In your pasture rotation cycle, and I do believe in it, clipping is part of the process. Plenty of university ag extension information out there about how a plant grows and how important it is to have leaves present to interact with the atmosphere to encourage that regrowth.....fresh, growing, leaves, not stems or mature leaves waiting to die.
 

HDRider

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greybeard":oyiixue4 said:
Most grasses, once they get tall and stemmy are tough--unpalatable. The cattle will choose the younger, leafy, tender, more green stuff every time, even here in bahia country. I would have to mow my bahia lawn every 3-4 day to prevent it from going to seed, and generally try to let it go to brown seed stage once per growing season. Have done the same with my pastures in past years but find myself a little overstocked presently and may not be able to this year unless I cull harder and sell some off.
I'm a neophyte regarding Fescue, but I would think it is similar to bahia in that it is important to establish a good seedbank as well as a good root system for existing plants. Am I wrong in this assumption? ( With bahia, and to a lesser extent - bermuda, the cattle tend to pull a lot of it up by the roots as they graze it. )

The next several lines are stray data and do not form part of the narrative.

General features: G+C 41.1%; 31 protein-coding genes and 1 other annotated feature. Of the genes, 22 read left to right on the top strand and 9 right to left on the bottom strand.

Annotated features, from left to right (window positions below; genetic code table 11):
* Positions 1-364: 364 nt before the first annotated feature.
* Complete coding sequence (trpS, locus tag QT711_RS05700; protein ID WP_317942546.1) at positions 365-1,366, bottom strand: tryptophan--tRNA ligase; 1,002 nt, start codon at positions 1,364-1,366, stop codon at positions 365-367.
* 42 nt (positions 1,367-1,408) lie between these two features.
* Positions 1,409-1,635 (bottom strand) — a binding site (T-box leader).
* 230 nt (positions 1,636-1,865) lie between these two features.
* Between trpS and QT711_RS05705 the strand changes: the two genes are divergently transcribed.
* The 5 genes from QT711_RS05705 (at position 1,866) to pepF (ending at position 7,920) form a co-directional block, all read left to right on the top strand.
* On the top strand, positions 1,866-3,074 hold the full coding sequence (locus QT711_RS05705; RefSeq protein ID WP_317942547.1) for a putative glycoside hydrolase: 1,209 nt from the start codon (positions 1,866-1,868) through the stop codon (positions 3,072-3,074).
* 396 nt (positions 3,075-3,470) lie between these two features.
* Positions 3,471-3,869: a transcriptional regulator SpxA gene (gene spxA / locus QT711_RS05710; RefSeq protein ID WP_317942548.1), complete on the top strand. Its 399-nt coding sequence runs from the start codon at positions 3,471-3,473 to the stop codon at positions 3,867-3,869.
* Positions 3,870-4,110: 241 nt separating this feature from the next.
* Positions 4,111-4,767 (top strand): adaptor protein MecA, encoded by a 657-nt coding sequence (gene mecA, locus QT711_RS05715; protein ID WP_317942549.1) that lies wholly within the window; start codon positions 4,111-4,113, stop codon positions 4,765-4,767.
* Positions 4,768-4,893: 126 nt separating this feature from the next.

The difference might be Fescue's negative attributes, endophyte heating up the cattle, and the seed heads irritating their eyes.
 
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bigrich954rr

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HDRider":1kccgvcs said:
greybeard":1kccgvcs said:
Most grasses, once they get tall and stemmy are tough--unpalatable. The cattle will choose the younger, leafy, tender, more green stuff every time, even here in bahia country. I would have to mow my bahia lawn every 3-4 day to prevent it from going to seed, and generally try to let it go to brown seed stage once per growing season. Have done the same with my pastures in past years but find myself a little overstocked presently and may not be able to this year unless I cull harder and sell some off.
I'm a neophyte regarding Fescue, but I would think it is similar to bahia in that it is important to establish a good seedbank as well as a good root system for existing plants. Am I wrong in this assumption? ( With bahia, and to a lesser extent - bermuda, the cattle tend to pull a lot of it up by the roots as they graze it. )